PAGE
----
Abstract Archives of the RSNA, 2011
David Joseph Vining MD, Presenter: Royalties, Bracco Group
Naveen Garg MD, Abstract Co-Author: Nothing to Disclose
Mia Kathleen Markey PhD, Abstract Co-Author: Researcher, Hologic, Inc
Tejaswini Ganapathi MS, Abstract Co-Author: Nothing to Disclose
Radu Rosu, Abstract Co-Author: Nothing to Disclose
Mihai Jurca, Abstract Co-Author: Nothing to Disclose
Iulian Aghenitei, Abstract Co-Author: Nothing to Disclose
Understanding and exploiting gaze-speech relationships to capture a radiologist's points-of-interest and corresponding structured data shows promise for structured reporting that will accommodate a radiologist's natural workflow.
We previously developed a multimedia structured reporting system, known as ViSion, which captures key images from a PACS and requires a radiologist to manually label image findings with anatomy and pathology terms. To improve efficiency, we explored the use of eye-tracking technology to capture a radiologist's points-of-interest and natural language processing (NLP) to label the findings with the appropriate metadata.
We replaced manual data input with eye-tracking technology to unintentionally record a radiologist's gaze points and dwell times, and coupled that with NLP of voice dictation. We found that deliberate fixations corresponding to areas-of-interest have longer dwell times than random fixations. We also discovered that deliberate fixations occur earlier than corresponding speech but with a significant time overlap between the two in our controlled setting. Hence, we exploited the time overlap to create a data input mechanism for our structured reporting system.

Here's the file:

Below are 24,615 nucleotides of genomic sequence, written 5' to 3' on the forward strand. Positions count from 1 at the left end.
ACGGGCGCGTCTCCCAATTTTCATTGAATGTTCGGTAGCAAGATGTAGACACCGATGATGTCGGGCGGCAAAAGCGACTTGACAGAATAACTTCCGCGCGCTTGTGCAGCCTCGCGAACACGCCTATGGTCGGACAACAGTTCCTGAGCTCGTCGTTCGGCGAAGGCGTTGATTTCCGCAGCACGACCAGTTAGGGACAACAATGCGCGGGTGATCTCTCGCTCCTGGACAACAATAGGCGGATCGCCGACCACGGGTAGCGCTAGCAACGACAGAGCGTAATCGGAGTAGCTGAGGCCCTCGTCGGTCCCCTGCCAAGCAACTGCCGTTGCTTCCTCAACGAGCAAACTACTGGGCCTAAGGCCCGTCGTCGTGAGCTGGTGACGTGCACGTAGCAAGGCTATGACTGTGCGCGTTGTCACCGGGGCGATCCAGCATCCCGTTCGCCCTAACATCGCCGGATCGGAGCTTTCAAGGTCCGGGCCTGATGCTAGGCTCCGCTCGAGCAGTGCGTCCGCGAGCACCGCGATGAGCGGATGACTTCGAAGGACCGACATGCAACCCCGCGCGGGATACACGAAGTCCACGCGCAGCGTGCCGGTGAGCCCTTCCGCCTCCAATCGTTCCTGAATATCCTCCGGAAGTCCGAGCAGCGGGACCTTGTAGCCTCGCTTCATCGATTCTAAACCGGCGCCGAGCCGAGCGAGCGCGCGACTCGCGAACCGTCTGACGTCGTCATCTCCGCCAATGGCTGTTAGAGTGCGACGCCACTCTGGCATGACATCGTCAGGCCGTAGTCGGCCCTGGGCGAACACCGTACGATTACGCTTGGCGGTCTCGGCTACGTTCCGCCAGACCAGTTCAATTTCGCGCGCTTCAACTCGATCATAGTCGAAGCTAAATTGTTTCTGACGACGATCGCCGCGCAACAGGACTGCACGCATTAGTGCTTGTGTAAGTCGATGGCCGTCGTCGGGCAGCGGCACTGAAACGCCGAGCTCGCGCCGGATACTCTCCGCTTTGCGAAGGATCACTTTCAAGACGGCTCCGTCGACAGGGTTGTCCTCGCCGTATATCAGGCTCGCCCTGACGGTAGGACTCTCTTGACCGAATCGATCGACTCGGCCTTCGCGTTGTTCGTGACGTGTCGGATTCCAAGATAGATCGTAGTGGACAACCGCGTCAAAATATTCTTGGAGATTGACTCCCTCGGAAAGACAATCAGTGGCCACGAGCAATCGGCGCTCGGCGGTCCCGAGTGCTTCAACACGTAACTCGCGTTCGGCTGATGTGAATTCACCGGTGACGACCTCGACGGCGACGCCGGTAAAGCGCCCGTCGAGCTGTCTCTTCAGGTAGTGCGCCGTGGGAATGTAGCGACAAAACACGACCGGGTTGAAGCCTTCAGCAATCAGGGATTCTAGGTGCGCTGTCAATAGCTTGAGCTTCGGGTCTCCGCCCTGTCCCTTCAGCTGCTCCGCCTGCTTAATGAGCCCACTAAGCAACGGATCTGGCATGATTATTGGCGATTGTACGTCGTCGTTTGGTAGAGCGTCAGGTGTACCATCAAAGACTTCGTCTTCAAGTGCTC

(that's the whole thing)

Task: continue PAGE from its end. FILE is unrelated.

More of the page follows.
A major hurdle to structured reporting is the reliance up manual input for the selection of data elements. Radiologists are accustomed to simply looking at images and describing findings. A man-machine interface utilizing eye-tracking and NLP can more naturally fit into a radiologist's workflow. Both technologies are nascent and will undergo significant advances in the future, but the potential for this man-machine interface is demonstrated in our application.
Use of Eye-Tracking Technology and Natural Language Processing for Data Input into a Multimedia Structured Report. Radiological Society of North America 2011 Scientific Assembly and Annual Meeting, November 26 - December 2, 2011 ,Chicago IL. http://archive.rsna.org/2011/11008390.html